This is a technical explination of the specific mobile podcasting gear I’m using as of late December 2004. This doc covers the audio recording process with this specific gear. I don’t go into the Internet sharing part of podcasting. I’ll leave most of that to another document.
|Microphone, unpowered||Labtec AM-222|
|Headphones, earbuds||(included with Yepp YP-T5V)|
|Mini-Disc Player/Recorder, portable||Sony MZ-R50|
|MP3 Player/Recorder||Samsung Yepp YP-T5V|
|Direct Connect USB adapter||(included with Yepp YP-T5V)|
|1/8″; Stereo to 1/32″; Stereo audio cable||(included with Yepp YP-T5V)|
|One AAA Battery|
A bit of Technical Explination
There are four essential parts to any audio recording process. The microphone, the pre amp, the recording device, and the audio monitoring device. In this example the Labatec is our microphone, the Sony Mini-Disc is our pre amp, the Samsung Yepp is our recording device, and the headphones are our audio monitoring device. Most audio recording devices built to work with external mics have a built in pre amp. The Samsung Yepp, our recording device, doesn’t have a pre amplified mic input so we need to provide one.
Why am I using a Mini-Disc recorder AND a Samsung Yepp together?
The biggest reason is that the Samsung Yepp can record straight to MP3 at 128 kbps. This removes several time consuming steps. I could record high quality audio on the Sony Mini-Disc recorder, but to put this audio on the Internet I would need to digitize the analog audio in real time. I’d end up with a large uncompressed audio file, such as a WAV or AIFF. In other words if the podcast I made was thirty minutes long I would have to spend about another hour rerecording it to a computer hard drive and encoding/duplicating/compressing the master audio file to a MP3. There is software that can record straight to MP3 but the encoding process requires a lot of CPU cycles and RAM. If your computer can’t provide this power errors can occur in your MP3 file resulting in skips or software crashes.
Unfortunatly the Samsung Yepp only has a 1/32″ line in. The signal required for this device to record is approximatly -20 dBu. Most inexpensive microphones can not provide this power. Thus the microphone must be amplified BEFORE it’s signal is connected to a line input. This is where the Mini-Disc comes in. It has a mic input that can amplffy an unpowered mic and a line out that ballences the signal further so it can provide the signal the Samsung Yepp needs. This process is also know as a mic level to line level converstion.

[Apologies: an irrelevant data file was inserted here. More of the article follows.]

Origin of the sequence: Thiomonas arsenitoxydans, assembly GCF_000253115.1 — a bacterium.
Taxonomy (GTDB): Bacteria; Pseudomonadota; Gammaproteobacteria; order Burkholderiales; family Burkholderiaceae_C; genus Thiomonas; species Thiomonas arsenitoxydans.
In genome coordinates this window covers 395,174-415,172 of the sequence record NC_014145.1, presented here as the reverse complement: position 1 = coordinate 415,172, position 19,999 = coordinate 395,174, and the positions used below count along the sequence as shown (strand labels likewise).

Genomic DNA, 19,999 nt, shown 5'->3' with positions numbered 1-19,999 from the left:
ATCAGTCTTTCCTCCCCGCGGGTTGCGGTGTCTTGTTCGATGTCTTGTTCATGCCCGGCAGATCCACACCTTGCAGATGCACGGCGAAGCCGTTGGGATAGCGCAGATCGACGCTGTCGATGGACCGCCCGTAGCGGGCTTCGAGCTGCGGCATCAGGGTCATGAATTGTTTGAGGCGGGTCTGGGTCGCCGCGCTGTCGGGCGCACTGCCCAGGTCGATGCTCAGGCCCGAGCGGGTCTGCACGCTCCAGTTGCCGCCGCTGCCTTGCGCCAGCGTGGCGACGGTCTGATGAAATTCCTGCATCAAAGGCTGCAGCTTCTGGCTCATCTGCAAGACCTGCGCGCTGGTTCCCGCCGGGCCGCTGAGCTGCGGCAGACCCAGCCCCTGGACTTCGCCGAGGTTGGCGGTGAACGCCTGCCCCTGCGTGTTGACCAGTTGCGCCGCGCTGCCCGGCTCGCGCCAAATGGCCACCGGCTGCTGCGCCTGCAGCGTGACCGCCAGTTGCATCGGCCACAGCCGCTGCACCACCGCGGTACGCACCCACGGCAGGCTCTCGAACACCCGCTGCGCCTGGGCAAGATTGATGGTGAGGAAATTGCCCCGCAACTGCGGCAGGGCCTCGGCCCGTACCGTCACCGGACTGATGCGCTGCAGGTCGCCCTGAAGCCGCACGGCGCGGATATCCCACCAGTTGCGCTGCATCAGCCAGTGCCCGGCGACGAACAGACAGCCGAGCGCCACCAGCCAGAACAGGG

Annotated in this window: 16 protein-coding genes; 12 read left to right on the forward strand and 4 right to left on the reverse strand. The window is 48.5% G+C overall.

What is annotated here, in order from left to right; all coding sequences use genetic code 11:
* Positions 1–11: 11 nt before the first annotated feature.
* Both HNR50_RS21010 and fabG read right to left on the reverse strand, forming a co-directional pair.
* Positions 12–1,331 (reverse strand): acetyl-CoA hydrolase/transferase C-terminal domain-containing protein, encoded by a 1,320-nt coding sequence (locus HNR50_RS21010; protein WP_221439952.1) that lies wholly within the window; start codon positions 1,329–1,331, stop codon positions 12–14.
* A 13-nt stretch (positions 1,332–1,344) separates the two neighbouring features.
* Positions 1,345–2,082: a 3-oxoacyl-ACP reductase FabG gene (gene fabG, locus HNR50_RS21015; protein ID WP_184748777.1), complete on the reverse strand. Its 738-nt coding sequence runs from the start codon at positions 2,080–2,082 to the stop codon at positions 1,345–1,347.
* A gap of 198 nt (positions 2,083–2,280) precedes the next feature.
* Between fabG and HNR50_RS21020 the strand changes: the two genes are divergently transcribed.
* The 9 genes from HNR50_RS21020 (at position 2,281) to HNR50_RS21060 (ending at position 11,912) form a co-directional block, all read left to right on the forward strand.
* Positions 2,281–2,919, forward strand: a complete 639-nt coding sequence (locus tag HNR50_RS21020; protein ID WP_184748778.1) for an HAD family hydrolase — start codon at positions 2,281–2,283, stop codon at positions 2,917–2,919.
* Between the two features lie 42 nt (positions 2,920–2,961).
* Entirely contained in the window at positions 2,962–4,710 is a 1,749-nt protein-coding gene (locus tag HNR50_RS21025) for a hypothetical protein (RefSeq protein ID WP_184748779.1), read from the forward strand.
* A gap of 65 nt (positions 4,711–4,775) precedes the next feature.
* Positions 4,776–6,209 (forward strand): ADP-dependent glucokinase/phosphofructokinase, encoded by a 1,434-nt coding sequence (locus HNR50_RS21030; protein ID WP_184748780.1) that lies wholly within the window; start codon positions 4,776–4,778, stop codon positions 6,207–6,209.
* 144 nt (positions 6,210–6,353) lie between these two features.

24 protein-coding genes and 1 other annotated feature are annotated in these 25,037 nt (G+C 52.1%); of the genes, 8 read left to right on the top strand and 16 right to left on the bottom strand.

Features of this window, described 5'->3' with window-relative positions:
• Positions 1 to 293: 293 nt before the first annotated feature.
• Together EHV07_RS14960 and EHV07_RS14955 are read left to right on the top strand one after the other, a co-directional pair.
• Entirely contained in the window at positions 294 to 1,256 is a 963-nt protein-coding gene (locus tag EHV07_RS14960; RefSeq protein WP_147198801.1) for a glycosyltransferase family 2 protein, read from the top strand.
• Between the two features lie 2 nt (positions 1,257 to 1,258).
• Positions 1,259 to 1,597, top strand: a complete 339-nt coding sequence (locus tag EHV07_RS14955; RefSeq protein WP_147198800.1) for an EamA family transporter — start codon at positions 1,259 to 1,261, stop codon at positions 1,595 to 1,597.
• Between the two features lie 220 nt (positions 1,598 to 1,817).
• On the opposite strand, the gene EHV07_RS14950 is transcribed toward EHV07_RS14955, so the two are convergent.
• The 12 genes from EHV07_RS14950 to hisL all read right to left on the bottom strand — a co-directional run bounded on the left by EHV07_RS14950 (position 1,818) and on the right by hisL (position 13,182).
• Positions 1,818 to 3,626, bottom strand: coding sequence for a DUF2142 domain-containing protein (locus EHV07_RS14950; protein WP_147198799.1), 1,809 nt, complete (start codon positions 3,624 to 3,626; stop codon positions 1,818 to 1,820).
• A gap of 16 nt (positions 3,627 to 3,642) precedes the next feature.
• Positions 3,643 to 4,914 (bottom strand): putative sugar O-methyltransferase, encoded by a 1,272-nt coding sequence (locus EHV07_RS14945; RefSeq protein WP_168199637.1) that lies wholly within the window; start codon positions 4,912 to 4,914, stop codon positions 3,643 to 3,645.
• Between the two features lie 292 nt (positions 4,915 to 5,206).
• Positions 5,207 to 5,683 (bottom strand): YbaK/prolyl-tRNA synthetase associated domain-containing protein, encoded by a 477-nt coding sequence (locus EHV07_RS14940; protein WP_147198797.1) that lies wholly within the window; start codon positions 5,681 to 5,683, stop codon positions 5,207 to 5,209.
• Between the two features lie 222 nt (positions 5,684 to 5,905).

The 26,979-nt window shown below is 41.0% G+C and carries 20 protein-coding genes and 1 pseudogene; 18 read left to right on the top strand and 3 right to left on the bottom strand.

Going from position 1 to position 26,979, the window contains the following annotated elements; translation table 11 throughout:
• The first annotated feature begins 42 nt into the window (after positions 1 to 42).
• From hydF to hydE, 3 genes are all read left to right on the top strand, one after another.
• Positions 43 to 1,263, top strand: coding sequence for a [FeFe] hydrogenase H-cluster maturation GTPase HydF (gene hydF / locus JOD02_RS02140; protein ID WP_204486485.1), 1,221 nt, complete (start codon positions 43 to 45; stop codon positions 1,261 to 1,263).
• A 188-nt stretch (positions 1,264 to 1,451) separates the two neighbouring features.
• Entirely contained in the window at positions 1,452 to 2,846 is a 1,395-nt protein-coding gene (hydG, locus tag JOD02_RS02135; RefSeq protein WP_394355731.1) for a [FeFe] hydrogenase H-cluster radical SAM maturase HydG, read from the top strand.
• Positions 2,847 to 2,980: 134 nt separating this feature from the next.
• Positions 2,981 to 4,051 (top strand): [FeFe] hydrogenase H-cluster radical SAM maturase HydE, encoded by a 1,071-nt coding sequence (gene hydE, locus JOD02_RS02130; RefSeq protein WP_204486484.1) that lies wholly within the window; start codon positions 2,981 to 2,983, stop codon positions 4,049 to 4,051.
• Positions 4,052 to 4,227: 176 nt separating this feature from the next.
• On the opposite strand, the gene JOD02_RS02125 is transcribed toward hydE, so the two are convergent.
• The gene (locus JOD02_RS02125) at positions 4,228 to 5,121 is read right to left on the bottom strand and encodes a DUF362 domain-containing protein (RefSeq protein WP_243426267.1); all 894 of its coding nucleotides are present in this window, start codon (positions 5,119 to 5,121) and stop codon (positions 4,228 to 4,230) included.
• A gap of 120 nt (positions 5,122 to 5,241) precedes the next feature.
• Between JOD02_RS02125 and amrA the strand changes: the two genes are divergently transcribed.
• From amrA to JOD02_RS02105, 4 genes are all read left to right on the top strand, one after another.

Part 1: Recording Levels
1) Connect the Microphone into the Mic input on the Mini-Disc
2) Plug the 1/8″ jack into the Line Output of the Mini-Disc
3) Plug the 1/32″ jack on the other end of the 1/8” into the ENC Input on the Samsung Yepp
4) Connect the 1/8″ jack on the headphones into the heaphone input of the Mini-Disc
5) Put the headphones on 🙂 Duh?
6) Press pause then push record on the Mini-Disc untill the words ‘manual record’ appear
7) Speak into the mic ex. “Mic checka’ 1, 2, 3”
8) Push the Forward button or the Back button to change the microphone input levels. Notice the change on horizontal bar and the difference in the vertical input levels.
Once you’ve found a good spot for you levels your ready to record with the Yepp. The goal of setting proper audio levels is to get the highest signal level without distorting the sound of the recording. Because you can’t be in pause record mode on the Samsung Yepp while setting levels on the Mini-disc acting as external preamp you need to do several test recordings to get it just right.
Part 2: Recording straight to MP3
1) Turn on the Mic (a lot of mics don’t have on/off switches)
2) Put on your headphones
3) Press pause then push record on the Mini-Disc untill the words ‘manual record’ appear
4) Press the record button on the Samsung Yepp
5) Wait until the time countdown on the Samsung Yepp starts. When it does your recording. If for somereason it doesn’t move in the first second or so, say somthing into the mic like. “Welcome” 🙂
6) Speak all that you have to say
7) When your done click the record button on the Samsung Yepp
8) Press play on the Samsung Yepp to listen to what you just recorded. Make sure that you can hear yourself well and that the recording appears loud enough.
Part 3: Downloading the MP3 off of the Samsund Yepp
1) Connect the small USB adapter or USB cable to the Samsung Yepp and your computer
2) Make sure the Samsung Yepp is on
3) Use your Finder on the Mac or the Explorer on Windows to look on the USB drive you just mounted. (Modern operating systems should make it very easy to mount a USB drive like the Samsung Yepp. Consult you operating systems website if you have problems. Searching google.com is a good idea too)
4) Find the MP3 file you just made. It’s name is not discriptive but based on when you recorded it. Try listening to the MP3s you find to determine which one to copy.
5) Drag and drop or cut and paste the MP3 you just made to your computers hard drive.
6) Rename the MP3 you just copied to your hard drive to a name that describes the content of the audio. Here is the naming convention I use:
website abriviation_show abriviation[yearmonthday].MP3
At this point you need to get your MP3 onto a web server. This can be done with ftp and a few other ways. Here are a few links about how to do that. A good ftp client I use for the Mac is called Transmit. FineFTP is a cool ftp client for the PC that’s also free. It’s an extension of the free mozilla based web browser Firefox.